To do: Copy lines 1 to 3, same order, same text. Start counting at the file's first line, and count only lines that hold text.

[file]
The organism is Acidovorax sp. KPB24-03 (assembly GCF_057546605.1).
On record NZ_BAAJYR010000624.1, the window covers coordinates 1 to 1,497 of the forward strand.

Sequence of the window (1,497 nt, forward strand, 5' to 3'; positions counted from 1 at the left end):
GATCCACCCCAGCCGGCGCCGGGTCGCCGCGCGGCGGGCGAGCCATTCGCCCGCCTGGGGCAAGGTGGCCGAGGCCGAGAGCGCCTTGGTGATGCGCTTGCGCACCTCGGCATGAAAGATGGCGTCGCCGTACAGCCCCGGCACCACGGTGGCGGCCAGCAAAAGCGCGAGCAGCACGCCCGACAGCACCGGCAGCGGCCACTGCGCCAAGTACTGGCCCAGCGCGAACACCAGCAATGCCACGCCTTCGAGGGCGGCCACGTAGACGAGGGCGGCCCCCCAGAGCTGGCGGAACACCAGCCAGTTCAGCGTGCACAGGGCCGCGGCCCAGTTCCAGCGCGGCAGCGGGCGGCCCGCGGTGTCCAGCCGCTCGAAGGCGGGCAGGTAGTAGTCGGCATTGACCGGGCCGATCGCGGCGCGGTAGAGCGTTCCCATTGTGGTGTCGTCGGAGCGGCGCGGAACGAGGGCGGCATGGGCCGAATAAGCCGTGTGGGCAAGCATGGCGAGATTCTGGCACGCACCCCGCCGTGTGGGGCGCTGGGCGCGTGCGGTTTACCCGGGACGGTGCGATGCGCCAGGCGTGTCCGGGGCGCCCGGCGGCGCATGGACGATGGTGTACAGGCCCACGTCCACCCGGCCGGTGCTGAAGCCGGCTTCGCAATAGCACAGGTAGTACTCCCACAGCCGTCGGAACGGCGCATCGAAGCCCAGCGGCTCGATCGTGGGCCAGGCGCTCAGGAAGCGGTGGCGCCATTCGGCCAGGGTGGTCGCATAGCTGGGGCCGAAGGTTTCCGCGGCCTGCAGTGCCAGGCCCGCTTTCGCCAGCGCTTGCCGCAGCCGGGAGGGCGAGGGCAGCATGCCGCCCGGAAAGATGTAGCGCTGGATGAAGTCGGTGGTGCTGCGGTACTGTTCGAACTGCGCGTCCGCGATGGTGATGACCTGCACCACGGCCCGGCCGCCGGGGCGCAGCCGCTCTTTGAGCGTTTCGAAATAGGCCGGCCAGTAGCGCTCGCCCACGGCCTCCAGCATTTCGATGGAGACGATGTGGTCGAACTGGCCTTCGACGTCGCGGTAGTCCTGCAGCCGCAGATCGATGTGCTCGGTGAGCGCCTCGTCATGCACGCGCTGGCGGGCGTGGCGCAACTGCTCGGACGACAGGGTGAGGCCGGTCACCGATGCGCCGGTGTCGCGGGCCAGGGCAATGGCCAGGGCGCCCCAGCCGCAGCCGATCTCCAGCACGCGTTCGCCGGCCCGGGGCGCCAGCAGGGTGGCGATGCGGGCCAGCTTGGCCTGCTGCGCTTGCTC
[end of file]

The organism is Acidovorax sp. KPB24-03 (assembly GCF_057546605.1).
On record NZ_BAAJYR010000624.1, the window covers coordinates 1 to 1,497 of the forward strand.

Sequence of the window (1,497 nt, forward strand, 5' to 3'; positions counted from 1 at the left end):